First published by GroundUp
Six years since the implementation of a top-up janitorial service, residents in different informal settlements in Khayelitsha are still complaining about blocked, damaged and filthy toilets.
In the past few weeks, GroundUp has reported on toilets that have not been cleaned for many months, some for over a year, in Enkanini, Ndlovini, K2 informal settlement, and Green Point. Each time the answer from the City of Cape Town was the same: the top-up janitorial service has been suspended due to “challenges with the procurement of inoculations”.
The janitorial service, proposed to the City by the Social Justice Coalition (SJC), was to improve the quality of sanitation in informal settlements. The date for implementation was 30 June 2012, and the service would include daily cleaning of flush toilets, standpipes and surrounding areas; doing minor repairs of flush toilets; and reporting all instances where more extensive repairs were needed.
Coalition general secretary Axolile Notywala said that his organisation started monitoring the service in 2012 soon after it was established. He said that the SJC had submitted a report to the city in 2013 about the issues it had uncovered.
“After this report, we continued to monitor and engage with the city trying to get them to act and resolve many of these challenges. The city often denied that these challenges existed even though the evidence was clear from these reports,” said Notywala.
According to the 2013 SJC report, the problems included: payment failures to janitors, lack of inoculations, confusion about the employment process, insufficient equipment, and a shortage of gloves and masks.
“It became a challenge for us to continue engaging the city when [the then councillor for utilities] started to attack us, and said we would no longer be involved in the programme.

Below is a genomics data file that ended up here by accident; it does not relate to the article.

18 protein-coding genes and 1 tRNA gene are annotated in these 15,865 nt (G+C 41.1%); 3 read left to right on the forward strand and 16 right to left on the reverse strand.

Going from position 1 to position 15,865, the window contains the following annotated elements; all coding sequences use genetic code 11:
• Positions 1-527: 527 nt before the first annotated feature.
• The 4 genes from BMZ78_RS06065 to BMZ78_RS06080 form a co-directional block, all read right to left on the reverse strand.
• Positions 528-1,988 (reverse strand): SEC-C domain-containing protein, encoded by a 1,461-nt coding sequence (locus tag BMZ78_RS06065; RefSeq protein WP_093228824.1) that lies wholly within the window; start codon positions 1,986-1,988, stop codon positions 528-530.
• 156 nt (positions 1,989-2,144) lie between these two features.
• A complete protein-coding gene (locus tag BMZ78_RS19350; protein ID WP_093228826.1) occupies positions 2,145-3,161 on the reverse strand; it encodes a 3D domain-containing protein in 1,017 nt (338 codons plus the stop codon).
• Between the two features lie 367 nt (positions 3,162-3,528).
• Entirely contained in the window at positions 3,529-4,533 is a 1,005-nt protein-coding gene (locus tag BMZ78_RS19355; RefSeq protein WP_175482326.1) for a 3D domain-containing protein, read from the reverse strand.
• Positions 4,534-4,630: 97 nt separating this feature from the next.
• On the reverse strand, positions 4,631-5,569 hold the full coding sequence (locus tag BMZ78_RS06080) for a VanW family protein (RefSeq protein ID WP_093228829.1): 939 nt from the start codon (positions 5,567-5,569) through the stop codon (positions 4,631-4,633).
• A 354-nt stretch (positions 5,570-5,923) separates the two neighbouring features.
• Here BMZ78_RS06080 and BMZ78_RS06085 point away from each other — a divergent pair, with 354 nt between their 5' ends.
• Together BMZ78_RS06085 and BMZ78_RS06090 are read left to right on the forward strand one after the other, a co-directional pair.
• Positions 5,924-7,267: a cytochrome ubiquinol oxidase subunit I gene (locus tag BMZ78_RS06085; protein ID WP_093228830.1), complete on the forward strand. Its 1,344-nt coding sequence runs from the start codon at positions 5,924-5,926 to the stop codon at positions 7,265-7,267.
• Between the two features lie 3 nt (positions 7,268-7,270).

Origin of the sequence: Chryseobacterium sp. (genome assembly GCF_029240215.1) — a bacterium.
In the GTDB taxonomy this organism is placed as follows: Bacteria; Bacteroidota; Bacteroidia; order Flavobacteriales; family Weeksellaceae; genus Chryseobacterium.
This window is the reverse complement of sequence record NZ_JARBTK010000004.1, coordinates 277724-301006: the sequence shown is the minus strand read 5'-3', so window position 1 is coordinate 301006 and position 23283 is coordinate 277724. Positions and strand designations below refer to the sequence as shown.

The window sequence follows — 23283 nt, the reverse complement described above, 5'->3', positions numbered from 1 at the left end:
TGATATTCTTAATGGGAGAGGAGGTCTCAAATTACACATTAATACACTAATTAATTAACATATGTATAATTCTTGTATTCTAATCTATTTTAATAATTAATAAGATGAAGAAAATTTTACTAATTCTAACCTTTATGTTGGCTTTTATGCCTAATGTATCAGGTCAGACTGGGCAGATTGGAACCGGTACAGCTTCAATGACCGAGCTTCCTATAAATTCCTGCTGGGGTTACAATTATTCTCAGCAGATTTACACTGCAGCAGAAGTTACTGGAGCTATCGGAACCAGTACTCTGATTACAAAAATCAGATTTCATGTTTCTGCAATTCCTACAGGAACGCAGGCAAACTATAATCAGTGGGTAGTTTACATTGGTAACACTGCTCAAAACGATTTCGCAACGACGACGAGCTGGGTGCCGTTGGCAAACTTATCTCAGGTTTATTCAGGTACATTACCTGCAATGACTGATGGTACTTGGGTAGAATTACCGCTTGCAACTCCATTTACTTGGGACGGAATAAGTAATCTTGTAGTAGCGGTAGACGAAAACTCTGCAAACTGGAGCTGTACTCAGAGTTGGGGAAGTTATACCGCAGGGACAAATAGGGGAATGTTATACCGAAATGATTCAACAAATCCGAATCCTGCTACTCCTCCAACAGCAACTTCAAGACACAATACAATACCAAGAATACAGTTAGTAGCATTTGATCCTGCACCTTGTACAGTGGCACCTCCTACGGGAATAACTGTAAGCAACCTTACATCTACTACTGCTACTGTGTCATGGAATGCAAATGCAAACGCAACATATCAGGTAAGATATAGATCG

“We then made a decision to approach the courts and include some of the challenges we have seen through the janitorial service as part of our court papers. We filed our court papers in 2016 and it has since become even more difficult to engage with the city on sanitation issues due to this court case,” said Notywala.
Nangamso Ngaleka worked as a janitor in RR Section informal settlement on a six-month contract in 2013. She was inoculated when she started working. But she says there was a shortage of protective gloves, a lack of chemicals to clean the toilets, and she was not paid her full salary.
According to a 2013 article on IOL, workers exposed to human waste are at increased risk of contracting polio, typhoid fever and Hepatitis A and B.
“My contract was from June to December 2013, and I was paid R1,200 fortnightly. There was one time I only got paid R400. I wasn’t given an explanation about why this happened, but I eventually got paid what I was owed. Some of my colleagues did not get paid at all.
“My duties included sweeping, washing and pouring chemicals inside the toilet, but there were times where we wouldn’t receive the chemicals and it would be tough to clean. My contract was not renewed after the six months, but I recently heard that they were not taking people on as janitors any more because there were no injections,” said Ngaleka.
Mayoral Committee Member for Informal Settlements, Water and Waste Services Xanthea Limberg, said that the city had to terminate its tender for staff inoculations because of a change in ownership of the service provider.
“Two Request for Quotations (RFQs) have been put out but unfortunately neither attempt has been successful in procuring a temporary service provider. A third RFQ is currently under way, and we are hopeful that this attempt will be successful in securing our ability to provide inoculations until a tender is in place. The city is unfortunately unable to provide a timeframe at present, but we are doing all we can to resolve this as a matter of urgency while remaining legally compliant,” said Limberg.
Limberg said the city depots were assisting with the maintenance normally provided by janitors as much as they were able to.
Asked whether janitors could not receive inoculations from any public health facilities, Mayoral Committee Member for Safety and Security JP Smith said:
“The inoculation of employees is done under the Occupation Health Act. This falls outside the ambit of the City’s Health Department. City clinics only store Extended Programme of Immunisation vaccines for children.” DM
Fist bumps are more hygienic than high fives or handshakes.